The elements that are considered to be LCP are
- image elements
- image elements inside an svg element
- video elements
- an element with a background image via the URL function
- block-level elements containing text
At the end you want the page to load fast and the LCP to be within the preferred parameters as Google only measures a block of content in terms of physical measurements, not size files.
First Input Delay (FID)
The First Input Delay is used to measure the time it takes starting from when the users interact with the page ( clicks upon a button, a link, or similar actions) until the browser is able to respond to the users’ request. The First Input Delay is a user-centric measure that aims to assess load responsiveness that provides the best user experience when visitors interact with your page.
In other words, the faster the browser responds the more responsive the page will appear on Google eyes. The FDI will measure any user activity such as taps, links, or keypresses, not scrolling or zooming.
According to Google’s Core Web Vitals, a good user experience is achieved when the FDI is under 100 milliseconds. Anything that stands between 100 and 300 milliseconds needs improvement and everything above 300 milliseconds is considered a poor result.
The FDI metric is one that is measured only by field data because in order to measure FDI you will need user interaction. The data collected for the FDI will be from various real-time users from different devices and environments, thus this data may be changing.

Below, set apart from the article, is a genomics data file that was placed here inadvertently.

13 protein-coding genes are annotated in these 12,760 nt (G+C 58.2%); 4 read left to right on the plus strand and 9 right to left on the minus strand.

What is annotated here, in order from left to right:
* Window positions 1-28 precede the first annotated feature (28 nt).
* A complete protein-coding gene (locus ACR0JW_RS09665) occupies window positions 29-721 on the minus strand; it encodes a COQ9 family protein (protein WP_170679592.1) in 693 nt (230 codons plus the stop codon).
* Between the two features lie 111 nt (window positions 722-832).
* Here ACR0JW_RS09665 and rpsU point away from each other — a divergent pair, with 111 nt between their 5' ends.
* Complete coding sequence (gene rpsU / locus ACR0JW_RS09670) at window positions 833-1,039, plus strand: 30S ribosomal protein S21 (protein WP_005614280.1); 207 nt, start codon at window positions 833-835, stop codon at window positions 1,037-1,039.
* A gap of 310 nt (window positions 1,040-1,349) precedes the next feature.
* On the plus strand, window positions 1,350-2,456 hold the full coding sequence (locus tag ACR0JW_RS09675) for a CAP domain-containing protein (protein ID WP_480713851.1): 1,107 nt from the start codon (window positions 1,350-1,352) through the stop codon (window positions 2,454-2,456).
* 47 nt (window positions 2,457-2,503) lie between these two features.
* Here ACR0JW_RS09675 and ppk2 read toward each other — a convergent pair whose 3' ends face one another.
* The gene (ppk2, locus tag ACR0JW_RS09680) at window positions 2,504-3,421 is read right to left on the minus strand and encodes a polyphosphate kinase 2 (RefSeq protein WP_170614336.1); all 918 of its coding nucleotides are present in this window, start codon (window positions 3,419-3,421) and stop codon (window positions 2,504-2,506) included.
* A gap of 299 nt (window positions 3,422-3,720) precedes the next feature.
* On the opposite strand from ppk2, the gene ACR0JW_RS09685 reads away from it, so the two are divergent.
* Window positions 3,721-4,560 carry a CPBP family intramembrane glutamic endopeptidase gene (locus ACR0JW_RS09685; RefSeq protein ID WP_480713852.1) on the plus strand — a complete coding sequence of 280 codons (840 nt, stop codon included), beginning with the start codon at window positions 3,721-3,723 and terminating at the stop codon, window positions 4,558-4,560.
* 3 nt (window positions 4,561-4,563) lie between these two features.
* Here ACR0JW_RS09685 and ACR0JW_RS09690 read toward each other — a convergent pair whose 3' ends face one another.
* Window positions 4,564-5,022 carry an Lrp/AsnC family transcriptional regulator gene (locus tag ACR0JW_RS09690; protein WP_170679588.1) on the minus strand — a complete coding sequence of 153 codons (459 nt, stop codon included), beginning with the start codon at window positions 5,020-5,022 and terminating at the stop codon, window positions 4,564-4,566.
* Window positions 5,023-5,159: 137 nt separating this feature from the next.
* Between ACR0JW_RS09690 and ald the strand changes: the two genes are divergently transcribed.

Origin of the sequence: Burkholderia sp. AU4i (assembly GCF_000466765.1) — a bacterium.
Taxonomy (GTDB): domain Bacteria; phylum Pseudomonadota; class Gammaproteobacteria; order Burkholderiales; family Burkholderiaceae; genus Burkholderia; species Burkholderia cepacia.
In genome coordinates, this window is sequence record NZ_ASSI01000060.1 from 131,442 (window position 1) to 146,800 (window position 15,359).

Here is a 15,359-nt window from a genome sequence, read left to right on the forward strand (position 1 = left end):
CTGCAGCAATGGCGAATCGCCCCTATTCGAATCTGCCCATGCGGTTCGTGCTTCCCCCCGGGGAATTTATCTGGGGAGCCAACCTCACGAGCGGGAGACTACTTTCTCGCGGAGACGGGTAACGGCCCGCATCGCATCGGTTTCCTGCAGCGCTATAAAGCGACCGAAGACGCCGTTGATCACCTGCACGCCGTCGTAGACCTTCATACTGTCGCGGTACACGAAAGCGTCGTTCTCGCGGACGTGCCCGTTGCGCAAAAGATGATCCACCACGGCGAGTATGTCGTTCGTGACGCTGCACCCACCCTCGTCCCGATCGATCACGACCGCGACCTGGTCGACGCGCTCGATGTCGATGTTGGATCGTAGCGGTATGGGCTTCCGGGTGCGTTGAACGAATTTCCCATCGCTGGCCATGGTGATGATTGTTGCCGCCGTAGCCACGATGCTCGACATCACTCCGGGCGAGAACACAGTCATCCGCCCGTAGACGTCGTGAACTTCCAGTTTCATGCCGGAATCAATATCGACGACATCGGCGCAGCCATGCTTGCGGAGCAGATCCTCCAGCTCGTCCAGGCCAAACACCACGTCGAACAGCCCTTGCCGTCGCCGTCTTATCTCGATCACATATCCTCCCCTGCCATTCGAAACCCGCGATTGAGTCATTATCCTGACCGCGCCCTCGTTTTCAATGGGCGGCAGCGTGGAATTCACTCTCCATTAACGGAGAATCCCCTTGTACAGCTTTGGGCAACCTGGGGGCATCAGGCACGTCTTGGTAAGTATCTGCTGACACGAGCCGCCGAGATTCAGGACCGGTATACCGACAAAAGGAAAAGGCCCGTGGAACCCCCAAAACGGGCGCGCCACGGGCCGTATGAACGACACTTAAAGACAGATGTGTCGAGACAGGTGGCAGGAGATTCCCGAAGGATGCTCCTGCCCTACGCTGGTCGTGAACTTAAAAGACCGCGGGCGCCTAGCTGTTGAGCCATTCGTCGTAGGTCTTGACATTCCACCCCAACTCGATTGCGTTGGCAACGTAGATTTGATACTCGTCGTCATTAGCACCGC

Cumulative Layout Shift (CLS)
And finally, we have the Cumulative Layout Shift or the CLS that aims to measure the stability of a web page. The CLS will count the total sum that the layout shift while the page is loading.
The CLS is important to having a good user experience as it tests the visual stability of a page. We often add buttons to entice users to take action and click upon them. And if in the background there is an image that still hasn’t been loaded while the users try to click upon the link, the element moves as it loads the image.
This can be a very frustrating and irritating process and sometimes it might lead to other unfortunate events like this example shown by Google.
As you can see the multiple layout shifts on a website can cause damage for the users. According to Google parameters, a good CLS must meet the criteria of 0.1 score or less. Anything between 0.1 and 0.25 is considered to need improvements. And everything above 0.25 is considered to deliver a poor user experience.
The layout shift can oftentimes occur when there are ads incorporated because it happens that they are poorly loaded. As well as when you run a complex website and add heavy items to your website making it harder for a page to load thus the shift in layouts.